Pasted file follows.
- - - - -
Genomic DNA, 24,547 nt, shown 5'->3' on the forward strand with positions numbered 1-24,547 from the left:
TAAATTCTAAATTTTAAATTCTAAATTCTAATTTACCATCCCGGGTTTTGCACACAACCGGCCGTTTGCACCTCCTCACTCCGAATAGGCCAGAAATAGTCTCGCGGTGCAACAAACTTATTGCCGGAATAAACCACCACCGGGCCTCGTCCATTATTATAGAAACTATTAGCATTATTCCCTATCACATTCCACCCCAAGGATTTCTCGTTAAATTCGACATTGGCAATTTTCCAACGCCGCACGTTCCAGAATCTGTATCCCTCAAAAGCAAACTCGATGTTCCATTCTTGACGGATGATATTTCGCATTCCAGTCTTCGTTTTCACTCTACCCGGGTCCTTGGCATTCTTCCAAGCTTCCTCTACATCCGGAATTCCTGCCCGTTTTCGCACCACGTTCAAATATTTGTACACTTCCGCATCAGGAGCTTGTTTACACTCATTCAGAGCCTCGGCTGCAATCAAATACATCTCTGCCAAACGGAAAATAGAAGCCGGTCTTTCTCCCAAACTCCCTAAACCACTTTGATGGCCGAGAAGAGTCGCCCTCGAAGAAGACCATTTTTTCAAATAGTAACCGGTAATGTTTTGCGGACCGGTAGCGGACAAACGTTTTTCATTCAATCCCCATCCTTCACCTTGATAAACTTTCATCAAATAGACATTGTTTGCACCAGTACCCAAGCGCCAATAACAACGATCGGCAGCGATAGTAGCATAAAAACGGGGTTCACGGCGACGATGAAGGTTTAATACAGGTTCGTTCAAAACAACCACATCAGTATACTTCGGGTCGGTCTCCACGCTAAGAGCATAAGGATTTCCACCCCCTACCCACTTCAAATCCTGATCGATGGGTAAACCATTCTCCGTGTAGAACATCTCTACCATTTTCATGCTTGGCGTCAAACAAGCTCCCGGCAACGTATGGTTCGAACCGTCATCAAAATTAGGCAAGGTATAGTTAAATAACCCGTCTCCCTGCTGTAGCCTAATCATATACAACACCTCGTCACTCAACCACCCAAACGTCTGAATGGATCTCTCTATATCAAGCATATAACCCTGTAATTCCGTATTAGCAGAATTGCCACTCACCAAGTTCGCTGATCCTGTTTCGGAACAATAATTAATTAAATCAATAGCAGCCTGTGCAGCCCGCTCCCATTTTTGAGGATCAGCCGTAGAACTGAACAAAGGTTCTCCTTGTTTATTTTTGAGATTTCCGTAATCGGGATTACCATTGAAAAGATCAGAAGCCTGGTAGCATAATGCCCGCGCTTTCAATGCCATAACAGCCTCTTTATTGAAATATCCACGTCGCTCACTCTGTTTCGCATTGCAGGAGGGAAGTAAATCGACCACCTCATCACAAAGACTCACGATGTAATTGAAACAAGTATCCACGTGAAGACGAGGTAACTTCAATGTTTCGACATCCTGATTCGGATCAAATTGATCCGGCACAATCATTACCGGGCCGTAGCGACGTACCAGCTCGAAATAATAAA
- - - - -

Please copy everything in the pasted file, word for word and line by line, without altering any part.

Genomic DNA, 24,547 nt, shown 5'->3' on the forward strand with positions numbered 1-24,547 from the left:
TAAATTCTAAATTTTAAATTCTAAATTCTAATTTACCATCCCGGGTTTTGCACACAACCGGCCGTTTGCACCTCCTCACTCCGAATAGGCCAGAAATAGTCTCGCGGTGCAACAAACTTATTGCCGGAATAAACCACCACCGGGCCTCGTCCATTATTATAGAAACTATTAGCATTATTCCCTATCACATTCCACCCCAAGGATTTCTCGTTAAATTCGACATTGGCAATTTTCCAACGCCGCACGTTCCAGAATCTGTATCCCTCAAAAGCAAACTCGATGTTCCATTCTTGACGGATGATATTTCGCATTCCAGTCTTCGTTTTCACTCTACCCGGGTCCTTGGCATTCTTCCAAGCTTCCTCTACATCCGGAATTCCTGCCCGTTTTCGCACCACGTTCAAATATTTGTACACTTCCGCATCAGGAGCTTGTTTACACTCATTCAGAGCCTCGGCTGCAATCAAATACATCTCTGCCAAACGGAAAATAGAAGCCGGTCTTTCTCCCAAACTCCCTAAACCACTTTGATGGCCGAGAAGAGTCGCCCTCGAAGAAGACCATTTTTTCAAATAGTAACCGGTAATGTTTTGCGGACCGGTAGCGGACAAACGTTTTTCATTCAATCCCCATCCTTCACCTTGATAAACTTTCATCAAATAGACATTGTTTGCACCAGTACCCAAGCGCCAATAACAACGATCGGCAGCGATAGTAGCATAAAAACGGGGTTCACGGCGACGATGAAGGTTTAATACAGGTTCGTTCAAAACAACCACATCAGTATACTTCGGGTCGGTCTCCACGCTAAGAGCATAAGGATTTCCACCCCCTACCCACTTCAAATCCTGATCGATGGGTAAACCATTCTCCGTGTAGAACATCTCTACCATTTTCATGCTTGGCGTCAAACAAGCTCCCGGCAACGTATGGTTCGAACCGTCATCAAAATTAGGCAAGGTATAGTTAAATAACCCGTCTCCCTGCTGTAGCCTAATCATATACAACACCTCGTCACTCAACCACCCAAACGTCTGAATGGATCTCTCTATATCAAGCATATAACCCTGTAATTCCGTATTAGCAGAATTGCCACTCACCAAGTTCGCTGATCCTGTTTCGGAACAATAATTAATTAAATCAATAGCAGCCTGTGCAGCCCGCTCCCATTTTTGAGGATCAGCCGTAGAACTGAACAAAGGTTCTCCTTGTTTATTTTTGAGATTTCCGTAATCGGGATTACCATTGAAAAGATCAGAAGCCTGGTAGCATAATGCCCGCGCTTTCAATGCCATAACAGCCTCTTTATTGAAATATCCACGTCGCTCACTCTGTTTCGCATTGCAGGAGGGAAGTAAATCGACCACCTCATCACAAAGACTCACGATGTAATTGAAACAAGTATCCACGTGAAGACGAGGTAACTTCAATGTTTCGACATCCTGATTCGGATCAAATTGATCCGGCACAATCATTACCGGGCCGTAGCGACGTACCAGCTCGAAATAATAAA